The Great American Solar Eclipse of 2017 will truly be a once-in-a-lifetime event for anyone who doesn’t travel the world to see eclipses. A total solar eclipse, which happens when the moon covers the sun completely during its orbit of the Earth, is rare. The August 21, 2017 total solar eclipse is the first time a total solar eclipse has been visible for any part of the contiguous U.S. since 1979, 38 years ago.
The Great American Solar Eclipse of 2017 is finally here, so you might be wondering if you need special solar eclipse glasses for your dogs and cats. The good news is, unlike humans, they do not need special glasses since they are unlikely to look at the sun. It should be just like a normal day for your Figaro and Fido. “It’s no different than any other day,” Angela Speck, co-chair of the National Solar Eclipse Task Force, said during an August 21 meeting with the media, the Wichita Eagle reports.
Rhode Island, like the rest of New England, will unfortunately not get in on the fun of experiencing a total solar eclipse today during the Great American Eclipse of 2017. Still, residents of the Ocean State will at least see a beautiful partial solar eclipse and there are events going on. The eclipse is expected to begin at 1:28 p.m. ET and will end at 4:00 p.m. ET. The maximum coverage of the sun will be seen at 2:47 p.m. ET.
Muck Rack makes it simple to find people, tweets, or articles that mention any name, keyword, company, hashtag etc. We've compiled this guide to help you make the most of your search.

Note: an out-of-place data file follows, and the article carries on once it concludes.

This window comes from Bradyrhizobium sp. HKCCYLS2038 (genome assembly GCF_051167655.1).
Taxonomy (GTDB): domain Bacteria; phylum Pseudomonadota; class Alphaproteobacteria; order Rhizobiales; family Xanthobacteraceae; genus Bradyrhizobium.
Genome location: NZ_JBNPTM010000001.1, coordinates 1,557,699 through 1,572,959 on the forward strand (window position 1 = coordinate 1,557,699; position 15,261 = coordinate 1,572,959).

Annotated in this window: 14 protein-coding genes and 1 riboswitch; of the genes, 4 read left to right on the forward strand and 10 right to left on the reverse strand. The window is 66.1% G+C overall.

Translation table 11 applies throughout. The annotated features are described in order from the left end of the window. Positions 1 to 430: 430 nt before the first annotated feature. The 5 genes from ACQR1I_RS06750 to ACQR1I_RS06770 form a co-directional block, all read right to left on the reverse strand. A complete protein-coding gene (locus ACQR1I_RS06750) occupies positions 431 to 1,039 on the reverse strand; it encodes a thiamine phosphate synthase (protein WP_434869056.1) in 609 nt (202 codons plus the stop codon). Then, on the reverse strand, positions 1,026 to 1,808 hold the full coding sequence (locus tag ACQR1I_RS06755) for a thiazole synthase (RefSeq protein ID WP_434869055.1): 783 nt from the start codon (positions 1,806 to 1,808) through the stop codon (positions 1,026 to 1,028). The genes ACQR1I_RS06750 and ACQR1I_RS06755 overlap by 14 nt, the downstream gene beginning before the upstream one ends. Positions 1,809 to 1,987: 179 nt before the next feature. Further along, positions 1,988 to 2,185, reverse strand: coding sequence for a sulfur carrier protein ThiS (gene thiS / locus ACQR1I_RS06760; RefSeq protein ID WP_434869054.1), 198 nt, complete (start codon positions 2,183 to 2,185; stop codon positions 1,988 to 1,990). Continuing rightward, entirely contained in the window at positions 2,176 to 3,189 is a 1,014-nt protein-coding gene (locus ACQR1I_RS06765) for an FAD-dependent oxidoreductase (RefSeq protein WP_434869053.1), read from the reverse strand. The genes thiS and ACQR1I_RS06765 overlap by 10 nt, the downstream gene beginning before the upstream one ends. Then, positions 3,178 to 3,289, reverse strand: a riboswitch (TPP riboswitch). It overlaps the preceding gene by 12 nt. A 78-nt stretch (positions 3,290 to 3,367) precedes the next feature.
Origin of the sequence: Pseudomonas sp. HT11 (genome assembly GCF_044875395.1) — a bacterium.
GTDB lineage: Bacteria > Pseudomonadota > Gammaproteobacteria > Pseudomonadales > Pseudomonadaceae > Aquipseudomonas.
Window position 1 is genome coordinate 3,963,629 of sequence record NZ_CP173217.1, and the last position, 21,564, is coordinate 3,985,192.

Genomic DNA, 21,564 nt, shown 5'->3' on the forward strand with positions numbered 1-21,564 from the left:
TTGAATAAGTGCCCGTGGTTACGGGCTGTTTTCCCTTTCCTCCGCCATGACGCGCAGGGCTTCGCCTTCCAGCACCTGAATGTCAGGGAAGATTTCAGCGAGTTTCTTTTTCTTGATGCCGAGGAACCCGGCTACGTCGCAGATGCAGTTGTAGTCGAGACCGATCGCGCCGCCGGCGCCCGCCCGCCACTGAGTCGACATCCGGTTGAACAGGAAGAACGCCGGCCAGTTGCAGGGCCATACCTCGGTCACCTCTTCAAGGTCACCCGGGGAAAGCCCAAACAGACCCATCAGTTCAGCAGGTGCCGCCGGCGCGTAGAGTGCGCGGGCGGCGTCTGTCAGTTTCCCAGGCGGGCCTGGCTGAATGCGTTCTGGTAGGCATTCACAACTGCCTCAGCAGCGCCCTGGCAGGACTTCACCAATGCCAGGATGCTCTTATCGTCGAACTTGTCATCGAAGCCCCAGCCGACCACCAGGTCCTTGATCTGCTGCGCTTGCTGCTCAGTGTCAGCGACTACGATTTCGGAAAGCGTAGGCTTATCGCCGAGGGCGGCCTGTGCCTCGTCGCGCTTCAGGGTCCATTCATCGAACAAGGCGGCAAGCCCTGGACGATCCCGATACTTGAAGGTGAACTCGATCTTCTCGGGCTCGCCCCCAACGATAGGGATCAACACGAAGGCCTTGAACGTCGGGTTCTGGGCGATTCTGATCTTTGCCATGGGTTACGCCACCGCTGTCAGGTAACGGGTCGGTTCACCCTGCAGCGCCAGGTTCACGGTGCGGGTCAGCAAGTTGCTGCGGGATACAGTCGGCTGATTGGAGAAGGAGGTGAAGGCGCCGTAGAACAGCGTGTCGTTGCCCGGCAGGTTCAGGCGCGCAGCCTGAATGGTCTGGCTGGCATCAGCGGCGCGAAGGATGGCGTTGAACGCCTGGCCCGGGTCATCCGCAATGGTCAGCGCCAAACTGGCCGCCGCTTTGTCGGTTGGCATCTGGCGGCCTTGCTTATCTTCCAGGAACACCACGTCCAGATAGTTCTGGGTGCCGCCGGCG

Selecting a term
Start searching tweets, articles from media outlets, articles mentioned in tweets, journalists'
names, titles and bios with some suggested searches:
Companies or Topics (e.g. iPhone, Microsoft)
Phrases (e.g. "cloud computing") — use quotes to keep the terms together
Twitter handles (e.g. @username) — returns those who have mentioned or replied to
Names (e.g. "David Pogue")
Hashtags (e.g. #sxsw, #london2012)
Bio details (e.g. vegan, Olympics, father)
Muck Rack's Advanced Search allows for many boolean operators.
Find results that mention multiple specified terms, use AND or
+. For example, ensure each result contains both Elon Musk and Mark Zuckerberg by
searching Obama AND Romney or Obama + Romney.
Use the operators OR or , to broaden your search when you'd like either of
multiple terms to appear in results. (This is the default behavior of our search when no operators
are used.) For example, search for democrat OR republican to find results that refer to
Democrats and/or Republicans.
Use NOT or - to subtract results from your search. For
example, searching Disney will yield results about the Walt Disney Company as well as Walt Disney
World Resort. To exclude mentions of Disney World, search for Disney -World or Disney
When using one of these operators with a phrase, enclose it in quotation marks. For example, you can
find results about smartphones excluding Apple's iPhone 4S by searching smartphone -"iPhone
Exact case matching or punctuation
If you're searching for a brand name or keyword that relies on specific punctuation marks or capitalization, you can
find results that match your exact query by adding matchcase: before the keyword you're searching for, like matchcase:E*TRADE .
Use parentheses to separate multiple
boolean phrases. For example, to find journalists talking about having fun in Disney World or
Disneyland, search for ("disney world" OR disneyland) AND fun.
An asterisk can be used to search for any variation of a root word truncated by the asterisk. For example, searching for admin* will return results for administrator, administration, administer, administered, etc.
A near operator is an AND operator where you can control the distance between the words. You can vary the distance the near operation uses by adding a forward slash and number (between 0-99) such as strawberries NEAR/10 "whipped cream", which means the strawberries must exist within 10 words of "whipped cream".